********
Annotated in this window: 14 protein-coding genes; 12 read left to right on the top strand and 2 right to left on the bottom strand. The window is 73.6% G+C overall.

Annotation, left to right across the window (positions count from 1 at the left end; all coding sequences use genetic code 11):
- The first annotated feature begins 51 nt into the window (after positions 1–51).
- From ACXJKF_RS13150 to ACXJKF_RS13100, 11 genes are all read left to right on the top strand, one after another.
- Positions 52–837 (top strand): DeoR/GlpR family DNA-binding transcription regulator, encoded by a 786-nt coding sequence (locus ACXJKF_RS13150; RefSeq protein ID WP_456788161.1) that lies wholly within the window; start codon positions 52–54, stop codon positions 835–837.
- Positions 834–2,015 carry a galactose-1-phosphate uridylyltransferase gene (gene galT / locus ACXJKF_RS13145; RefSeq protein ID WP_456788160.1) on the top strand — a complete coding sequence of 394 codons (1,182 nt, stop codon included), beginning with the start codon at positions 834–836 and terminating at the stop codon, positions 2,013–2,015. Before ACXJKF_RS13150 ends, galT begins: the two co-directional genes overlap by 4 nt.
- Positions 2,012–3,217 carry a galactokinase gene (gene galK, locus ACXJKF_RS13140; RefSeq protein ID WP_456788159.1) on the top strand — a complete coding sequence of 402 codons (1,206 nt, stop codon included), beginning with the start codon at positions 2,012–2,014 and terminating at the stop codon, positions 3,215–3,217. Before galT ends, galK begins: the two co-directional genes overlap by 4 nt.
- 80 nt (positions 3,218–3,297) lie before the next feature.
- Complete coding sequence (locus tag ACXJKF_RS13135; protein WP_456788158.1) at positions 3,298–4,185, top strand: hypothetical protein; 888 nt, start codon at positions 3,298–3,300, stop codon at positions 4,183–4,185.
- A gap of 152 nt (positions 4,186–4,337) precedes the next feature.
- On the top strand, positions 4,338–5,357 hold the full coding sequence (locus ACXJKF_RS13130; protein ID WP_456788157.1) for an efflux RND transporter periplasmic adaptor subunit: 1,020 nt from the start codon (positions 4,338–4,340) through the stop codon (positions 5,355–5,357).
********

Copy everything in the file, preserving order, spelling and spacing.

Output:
Annotated in this window: 14 protein-coding genes; 12 read left to right on the top strand and 2 right to left on the bottom strand. The window is 73.6% G+C overall.

Annotation, left to right across the window (positions count from 1 at the left end; all coding sequences use genetic code 11):
- The first annotated feature begins 51 nt into the window (after positions 1–51).
- From ACXJKF_RS13150 to ACXJKF_RS13100, 11 genes are all read left to right on the top strand, one after another.
- Positions 52–837 (top strand): DeoR/GlpR family DNA-binding transcription regulator, encoded by a 786-nt coding sequence (locus ACXJKF_RS13150; RefSeq protein ID WP_456788161.1) that lies wholly within the window; start codon positions 52–54, stop codon positions 835–837.
- Positions 834–2,015 carry a galactose-1-phosphate uridylyltransferase gene (gene galT / locus ACXJKF_RS13145; RefSeq protein ID WP_456788160.1) on the top strand — a complete coding sequence of 394 codons (1,182 nt, stop codon included), beginning with the start codon at positions 834–836 and terminating at the stop codon, positions 2,013–2,015. Before ACXJKF_RS13150 ends, galT begins: the two co-directional genes overlap by 4 nt.
- Positions 2,012–3,217 carry a galactokinase gene (gene galK, locus ACXJKF_RS13140; RefSeq protein ID WP_456788159.1) on the top strand — a complete coding sequence of 402 codons (1,206 nt, stop codon included), beginning with the start codon at positions 2,012–2,014 and terminating at the stop codon, positions 3,215–3,217. Before galT ends, galK begins: the two co-directional genes overlap by 4 nt.
- 80 nt (positions 3,218–3,297) lie before the next feature.
- Complete coding sequence (locus tag ACXJKF_RS13135; protein WP_456788158.1) at positions 3,298–4,185, top strand: hypothetical protein; 888 nt, start codon at positions 3,298–3,300, stop codon at positions 4,183–4,185.
- A gap of 152 nt (positions 4,186–4,337) precedes the next feature.
- On the top strand, positions 4,338–5,357 hold the full coding sequence (locus ACXJKF_RS13130; protein ID WP_456788157.1) for an efflux RND transporter periplasmic adaptor subunit: 1,020 nt from the start codon (positions 4,338–4,340) through the stop codon (positions 5,355–5,357).